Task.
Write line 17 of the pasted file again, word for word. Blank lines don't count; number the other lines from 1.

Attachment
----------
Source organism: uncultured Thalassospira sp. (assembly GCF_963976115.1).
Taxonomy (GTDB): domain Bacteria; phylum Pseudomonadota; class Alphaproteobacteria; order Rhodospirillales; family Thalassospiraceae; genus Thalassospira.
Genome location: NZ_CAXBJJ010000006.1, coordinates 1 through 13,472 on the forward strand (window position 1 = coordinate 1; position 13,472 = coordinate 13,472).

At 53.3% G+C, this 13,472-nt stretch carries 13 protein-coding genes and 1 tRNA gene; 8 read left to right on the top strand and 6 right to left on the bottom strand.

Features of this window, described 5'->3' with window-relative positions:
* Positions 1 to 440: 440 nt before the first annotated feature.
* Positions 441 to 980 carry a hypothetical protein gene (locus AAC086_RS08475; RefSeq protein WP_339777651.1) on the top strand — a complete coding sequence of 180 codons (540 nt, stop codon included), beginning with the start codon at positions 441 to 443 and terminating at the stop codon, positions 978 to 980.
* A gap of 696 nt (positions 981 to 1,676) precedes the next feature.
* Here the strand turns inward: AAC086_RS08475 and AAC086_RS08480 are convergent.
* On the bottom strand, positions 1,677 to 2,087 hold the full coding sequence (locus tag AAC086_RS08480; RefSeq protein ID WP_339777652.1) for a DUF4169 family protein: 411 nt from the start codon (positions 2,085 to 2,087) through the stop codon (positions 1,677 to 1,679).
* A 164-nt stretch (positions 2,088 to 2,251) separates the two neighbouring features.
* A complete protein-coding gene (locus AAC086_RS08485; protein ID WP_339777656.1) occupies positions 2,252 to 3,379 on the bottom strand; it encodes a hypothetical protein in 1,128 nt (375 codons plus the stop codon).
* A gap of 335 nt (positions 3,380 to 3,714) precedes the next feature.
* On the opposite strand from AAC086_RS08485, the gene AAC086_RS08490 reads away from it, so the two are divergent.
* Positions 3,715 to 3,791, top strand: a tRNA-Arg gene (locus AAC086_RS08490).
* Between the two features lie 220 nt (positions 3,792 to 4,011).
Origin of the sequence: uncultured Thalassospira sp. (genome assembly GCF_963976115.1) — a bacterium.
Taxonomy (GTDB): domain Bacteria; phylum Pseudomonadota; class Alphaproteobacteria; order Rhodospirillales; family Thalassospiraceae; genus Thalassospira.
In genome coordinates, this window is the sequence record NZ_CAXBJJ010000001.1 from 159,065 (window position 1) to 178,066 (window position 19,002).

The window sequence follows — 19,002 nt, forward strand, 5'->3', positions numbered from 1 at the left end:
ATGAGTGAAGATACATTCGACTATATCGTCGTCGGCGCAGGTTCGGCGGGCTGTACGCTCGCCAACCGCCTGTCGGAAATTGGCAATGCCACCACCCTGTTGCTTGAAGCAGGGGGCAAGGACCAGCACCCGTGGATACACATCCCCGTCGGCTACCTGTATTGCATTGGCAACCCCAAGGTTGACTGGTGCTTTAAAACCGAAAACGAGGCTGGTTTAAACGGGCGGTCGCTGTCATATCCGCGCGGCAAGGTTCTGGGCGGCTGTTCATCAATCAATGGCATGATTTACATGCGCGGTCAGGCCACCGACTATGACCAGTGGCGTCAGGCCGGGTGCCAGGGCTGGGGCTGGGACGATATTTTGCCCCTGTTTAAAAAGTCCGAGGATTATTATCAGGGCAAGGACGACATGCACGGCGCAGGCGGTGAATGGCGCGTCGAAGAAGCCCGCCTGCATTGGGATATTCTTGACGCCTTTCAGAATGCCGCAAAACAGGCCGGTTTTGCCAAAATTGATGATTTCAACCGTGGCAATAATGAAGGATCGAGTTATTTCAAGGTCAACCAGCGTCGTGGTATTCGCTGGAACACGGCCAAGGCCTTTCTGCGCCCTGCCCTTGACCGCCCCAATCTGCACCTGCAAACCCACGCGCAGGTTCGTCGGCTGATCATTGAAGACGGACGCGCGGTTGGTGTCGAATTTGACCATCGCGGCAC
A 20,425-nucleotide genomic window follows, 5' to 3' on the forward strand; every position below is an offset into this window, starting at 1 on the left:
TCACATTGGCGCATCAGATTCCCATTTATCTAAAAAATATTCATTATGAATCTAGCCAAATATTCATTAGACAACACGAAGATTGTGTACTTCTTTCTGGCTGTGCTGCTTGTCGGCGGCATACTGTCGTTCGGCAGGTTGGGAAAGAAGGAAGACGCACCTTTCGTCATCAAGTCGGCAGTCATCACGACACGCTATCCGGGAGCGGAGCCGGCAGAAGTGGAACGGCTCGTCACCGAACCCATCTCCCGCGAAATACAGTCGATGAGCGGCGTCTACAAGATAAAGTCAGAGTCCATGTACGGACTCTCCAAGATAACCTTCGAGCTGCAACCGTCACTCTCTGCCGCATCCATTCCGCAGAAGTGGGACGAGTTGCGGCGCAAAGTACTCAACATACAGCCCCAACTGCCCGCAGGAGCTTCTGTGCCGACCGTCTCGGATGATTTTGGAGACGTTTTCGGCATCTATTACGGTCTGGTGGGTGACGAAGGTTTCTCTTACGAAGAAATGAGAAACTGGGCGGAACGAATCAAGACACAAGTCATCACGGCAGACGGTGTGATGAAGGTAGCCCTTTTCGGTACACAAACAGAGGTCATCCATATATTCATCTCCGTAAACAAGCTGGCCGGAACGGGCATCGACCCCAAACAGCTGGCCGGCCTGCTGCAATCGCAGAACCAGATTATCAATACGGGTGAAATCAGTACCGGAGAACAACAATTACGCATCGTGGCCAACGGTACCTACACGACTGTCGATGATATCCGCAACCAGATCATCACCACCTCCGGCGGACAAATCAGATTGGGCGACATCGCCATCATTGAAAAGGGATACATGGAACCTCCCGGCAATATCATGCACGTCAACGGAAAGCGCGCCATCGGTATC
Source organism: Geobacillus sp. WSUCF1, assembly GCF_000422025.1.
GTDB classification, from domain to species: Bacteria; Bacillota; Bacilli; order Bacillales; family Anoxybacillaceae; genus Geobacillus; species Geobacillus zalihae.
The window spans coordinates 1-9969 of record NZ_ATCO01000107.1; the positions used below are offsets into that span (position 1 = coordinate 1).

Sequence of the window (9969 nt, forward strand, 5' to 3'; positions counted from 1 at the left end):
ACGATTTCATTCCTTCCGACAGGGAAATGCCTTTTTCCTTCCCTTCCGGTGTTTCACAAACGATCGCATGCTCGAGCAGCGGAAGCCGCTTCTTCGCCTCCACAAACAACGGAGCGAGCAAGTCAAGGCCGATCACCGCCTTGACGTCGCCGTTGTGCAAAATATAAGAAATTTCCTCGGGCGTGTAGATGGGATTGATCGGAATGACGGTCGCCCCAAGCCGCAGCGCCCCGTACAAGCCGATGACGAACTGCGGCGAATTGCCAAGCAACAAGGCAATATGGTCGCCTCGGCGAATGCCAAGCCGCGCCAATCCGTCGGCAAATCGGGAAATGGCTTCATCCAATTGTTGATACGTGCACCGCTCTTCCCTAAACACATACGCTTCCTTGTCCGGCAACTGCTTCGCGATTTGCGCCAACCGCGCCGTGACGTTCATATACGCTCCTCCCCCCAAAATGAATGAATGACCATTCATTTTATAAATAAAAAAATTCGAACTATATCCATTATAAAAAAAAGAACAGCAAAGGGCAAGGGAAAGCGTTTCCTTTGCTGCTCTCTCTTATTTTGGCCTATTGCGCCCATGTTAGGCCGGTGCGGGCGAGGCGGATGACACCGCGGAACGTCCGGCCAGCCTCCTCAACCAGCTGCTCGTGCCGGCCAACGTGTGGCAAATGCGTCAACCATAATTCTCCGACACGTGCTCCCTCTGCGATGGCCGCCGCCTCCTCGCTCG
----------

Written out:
Origin of the sequence: uncultured Thalassospira sp. (genome assembly GCF_963976115.1) — a bacterium.